We may receive a commission on purchases made from links.

Buffalo Loves Sponge Candy

This light, airy confection is a common gift and Christmas treat in Buffalo.

If you happen to find yourself in Buffalo for the holidays this year (or have a Buffalonian coming to you), you may well take a bite of something surprisingly crunchy and yet perfectly airy: sponge candy.


My husband grew up in Buffalo, and I first experienced sponge candy during the first holiday season we spent together. His parents gifted my parents a box of it. "A Buffalo specialty!" they said.

I opened the box to find a row of what looked like typical chocolates, maybe caramels. If I had put too much thought into untangling the word "sponge" in "sponge candy," I would have imagined that it was referring to, for lack of a better descriptor, a wet sponge. Maybe it would be marshmallow filled and therefore spongey. However, that's not what I got.

What is sponge candy?

Sponge candy is described by Watson's, one of the Buffalo companies famous for making it, as "crispy, tender chunks of caramelized spun sugar drenched in our wonderfully creamy chocolate."

This might be sacrilege, but to a non-Buffalonian like myself, the thing I would compare the interior consistency to the most is a meringue cookie. In flavor, it has a bit of a toffee essence, but without the butter that gives toffee its heft. Sponge candy is hard, crumbly, and airy, not unlike a dry sponge.


How is sponge candy made?

A 2015 news segment from Buffalo's News 4 gives a fascinating glimpse into how sponge candy is made. Bob Wachowski, the sponge candy maker for Fowler's chocolates in Buffalo, walked reporter Lauren Hall through the process. People at Fowler's call him "Sponge Bob."


The candy is made with corn syrup, sugar, and water. The video shows Sponge Bob grabbing globs of corn syrup with wet hands and throwing them, like balls of magic, into a copper bowl of water. The process looks oddly soothing. Then sugar is added and it's over to the stove. There, it's heated for about an hour and, once it's started to melt, gelatin is added for texture.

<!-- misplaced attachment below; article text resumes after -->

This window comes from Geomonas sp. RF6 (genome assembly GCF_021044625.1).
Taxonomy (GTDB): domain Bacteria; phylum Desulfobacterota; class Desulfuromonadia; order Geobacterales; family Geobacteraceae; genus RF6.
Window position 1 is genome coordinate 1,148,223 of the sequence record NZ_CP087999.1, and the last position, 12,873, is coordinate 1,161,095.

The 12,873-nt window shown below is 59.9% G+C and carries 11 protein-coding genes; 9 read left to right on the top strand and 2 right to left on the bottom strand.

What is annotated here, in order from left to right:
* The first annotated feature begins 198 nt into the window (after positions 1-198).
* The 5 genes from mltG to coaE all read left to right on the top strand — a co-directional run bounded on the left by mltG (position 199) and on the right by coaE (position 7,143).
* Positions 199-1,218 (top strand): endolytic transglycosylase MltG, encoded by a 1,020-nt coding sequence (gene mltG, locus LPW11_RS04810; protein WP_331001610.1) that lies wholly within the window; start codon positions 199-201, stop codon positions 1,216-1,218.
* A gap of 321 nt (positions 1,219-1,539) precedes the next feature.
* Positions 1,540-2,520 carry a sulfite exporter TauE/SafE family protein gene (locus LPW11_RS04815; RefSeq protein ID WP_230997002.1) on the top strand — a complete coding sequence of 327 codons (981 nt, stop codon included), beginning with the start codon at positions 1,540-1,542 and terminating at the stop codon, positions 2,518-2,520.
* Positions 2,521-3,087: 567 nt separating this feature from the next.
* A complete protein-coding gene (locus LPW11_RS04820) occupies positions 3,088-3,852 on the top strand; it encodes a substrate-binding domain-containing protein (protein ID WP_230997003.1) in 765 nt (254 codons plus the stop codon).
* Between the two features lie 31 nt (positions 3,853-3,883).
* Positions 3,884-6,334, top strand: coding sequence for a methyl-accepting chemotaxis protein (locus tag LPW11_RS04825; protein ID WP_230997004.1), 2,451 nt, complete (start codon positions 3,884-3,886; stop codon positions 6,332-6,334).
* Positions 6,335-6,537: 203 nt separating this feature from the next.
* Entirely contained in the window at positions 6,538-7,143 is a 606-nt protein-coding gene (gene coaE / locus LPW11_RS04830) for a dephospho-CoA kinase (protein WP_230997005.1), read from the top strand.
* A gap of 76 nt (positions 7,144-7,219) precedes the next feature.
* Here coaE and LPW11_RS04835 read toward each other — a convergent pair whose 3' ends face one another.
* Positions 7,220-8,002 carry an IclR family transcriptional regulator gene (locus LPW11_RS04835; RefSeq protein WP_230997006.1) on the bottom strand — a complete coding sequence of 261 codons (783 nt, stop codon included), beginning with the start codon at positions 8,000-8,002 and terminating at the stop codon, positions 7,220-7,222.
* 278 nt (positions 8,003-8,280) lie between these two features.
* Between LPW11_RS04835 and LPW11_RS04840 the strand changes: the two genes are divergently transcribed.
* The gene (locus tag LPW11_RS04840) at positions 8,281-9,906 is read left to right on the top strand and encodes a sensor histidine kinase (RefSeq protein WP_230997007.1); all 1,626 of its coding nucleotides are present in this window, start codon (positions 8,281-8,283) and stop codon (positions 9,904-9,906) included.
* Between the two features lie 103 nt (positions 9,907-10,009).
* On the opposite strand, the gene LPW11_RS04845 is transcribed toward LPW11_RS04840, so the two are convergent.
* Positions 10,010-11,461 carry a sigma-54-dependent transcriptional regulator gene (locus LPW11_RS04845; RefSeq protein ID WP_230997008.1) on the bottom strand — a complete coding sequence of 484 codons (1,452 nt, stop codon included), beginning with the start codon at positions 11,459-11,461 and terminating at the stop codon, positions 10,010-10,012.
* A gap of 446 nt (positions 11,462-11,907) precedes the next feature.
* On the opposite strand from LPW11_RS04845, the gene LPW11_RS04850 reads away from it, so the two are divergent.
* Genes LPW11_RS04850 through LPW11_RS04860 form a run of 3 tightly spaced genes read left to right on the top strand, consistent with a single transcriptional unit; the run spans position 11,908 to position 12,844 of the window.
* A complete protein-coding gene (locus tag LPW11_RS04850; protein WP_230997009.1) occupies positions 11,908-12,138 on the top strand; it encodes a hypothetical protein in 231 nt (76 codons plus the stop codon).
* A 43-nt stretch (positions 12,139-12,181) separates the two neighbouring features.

The stirring of this mixture happens in the copper bowl and over an open flame. Eventually, baking soda is added, which makes it rise and turn yellow. At that point it looks more like cake batter than liquid candy. Then it's transferred, in one big spongy blob, into another container to cool. It hardens overnight, and then it's sliced into squares with a saw, which are covered in chocolate on a conveyer belt.


According to the video, which was produced in 2015, Fowler's makes about 850 pounds of sponge candy a day, which is the equivalent of 10 batches.

Is sponge candy just a Buffalo thing?

It seems sponge candy, specifically, is a Buffalo thing, so much so that its tastes aren't often appreciated outside of the region.

"People outside the area just don't like it," Sam Mancuso, a consultant told Buffalo Spree in 2012. "If you've ever pushed sponge candy on nonnative houseguests or brought some along as a hostess gift when visiting out-of-town friends, you may have witnessed tepid reactions that make you inclined to agree. Even Pittsburgh, as close as it is, can't sell it; it's absolutely a regional taste."


A similar candy exists elsewhere and by many names It's called honeycomb candy; cinder toffee; fairy food. But honeycomb is made with honey, rather than the corn syrup that sponge candy uses, and it has a different consistency than sponge candy.

As Stefanelli's Candies explains, "Whereas sponge candy has a fine, sponge-like texture full of tiny air bubbles, the air pockets of honeycomb candy are larger and have a more defined shape to them. When broken apart, honeycomb candy—which looks smooth and solid at first glance—consists of large bubbles that form a design similar to honeycombs found in beehives."

According to Stepout Buffalo, there are more than a dozen shops in Buffalo that make the confection. Buffalo has even created a holiday around sponge candy, National Sponge Candy Day, which was dedicated by Buffalo Mayor Byron Brown in 2015. But even with its own day set aside for celebration, locals know, Christmas is sponge candy season.